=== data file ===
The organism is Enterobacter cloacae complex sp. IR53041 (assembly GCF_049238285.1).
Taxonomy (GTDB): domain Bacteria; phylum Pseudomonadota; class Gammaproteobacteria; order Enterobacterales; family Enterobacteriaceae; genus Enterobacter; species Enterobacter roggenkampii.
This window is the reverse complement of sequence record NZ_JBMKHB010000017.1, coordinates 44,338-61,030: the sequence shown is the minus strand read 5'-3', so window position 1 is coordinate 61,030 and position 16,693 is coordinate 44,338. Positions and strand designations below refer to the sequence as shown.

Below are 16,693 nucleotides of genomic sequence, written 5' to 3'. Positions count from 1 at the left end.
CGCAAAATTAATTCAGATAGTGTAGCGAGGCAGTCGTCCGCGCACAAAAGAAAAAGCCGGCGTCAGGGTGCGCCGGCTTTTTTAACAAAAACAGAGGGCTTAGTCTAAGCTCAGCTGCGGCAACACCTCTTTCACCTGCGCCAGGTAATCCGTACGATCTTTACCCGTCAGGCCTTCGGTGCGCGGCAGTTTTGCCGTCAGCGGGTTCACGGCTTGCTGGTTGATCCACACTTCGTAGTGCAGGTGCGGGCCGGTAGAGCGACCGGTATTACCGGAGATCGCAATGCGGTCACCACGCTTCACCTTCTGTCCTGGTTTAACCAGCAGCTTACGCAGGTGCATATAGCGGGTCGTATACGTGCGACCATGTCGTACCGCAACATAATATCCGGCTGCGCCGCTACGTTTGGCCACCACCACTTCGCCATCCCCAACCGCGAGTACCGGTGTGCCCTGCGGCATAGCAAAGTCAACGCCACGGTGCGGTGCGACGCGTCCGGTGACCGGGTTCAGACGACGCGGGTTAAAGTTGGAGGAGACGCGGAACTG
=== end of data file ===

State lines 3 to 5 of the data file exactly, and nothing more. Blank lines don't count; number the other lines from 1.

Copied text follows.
This window is the reverse complement of sequence record NZ_JBMKHB010000017.1, coordinates 44,338-61,030: the sequence shown is the minus strand read 5'-3', so window position 1 is coordinate 61,030 and position 16,693 is coordinate 44,338. Positions and strand designations below refer to the sequence as shown.

Below are 16,693 nucleotides of genomic sequence, written 5' to 3'. Positions count from 1 at the left end.
CGCAAAATTAATTCAGATAGTGTAGCGAGGCAGTCGTCCGCGCACAAAAGAAAAAGCCGGCGTCAGGGTGCGCCGGCTTTTTTAACAAAAACAGAGGGCTTAGTCTAAGCTCAGCTGCGGCAACACCTCTTTCACCTGCGCCAGGTAATCCGTACGATCTTTACCCGTCAGGCCTTCGGTGCGCGGCAGTTTTGCCGTCAGCGGGTTCACGGCTTGCTGGTTGATCCACACTTCGTAGTGCAGGTGCGGGCCGGTAGAGCGACCGGTATTACCGGAGATCGCAATGCGGTCACCACGCTTCACCTTCTGTCCTGGTTTAACCAGCAGCTTACGCAGGTGCATATAGCGGGTCGTATACGTGCGACCATGTCGTACCGCAACATAATATCCGGCTGCGCCGCTACGTTTGGCCACCACCACTTCGCCATCCCCAACCGCGAGTACCGGTGTGCCCTGCGGCATAGCAAAGTCAACGCCACGGTGCGGTGCGACGCGTCCGGTGACCGGGTTCAGACGACGCGGGTTAAAGTTGGAGGAGACGCGGAACTG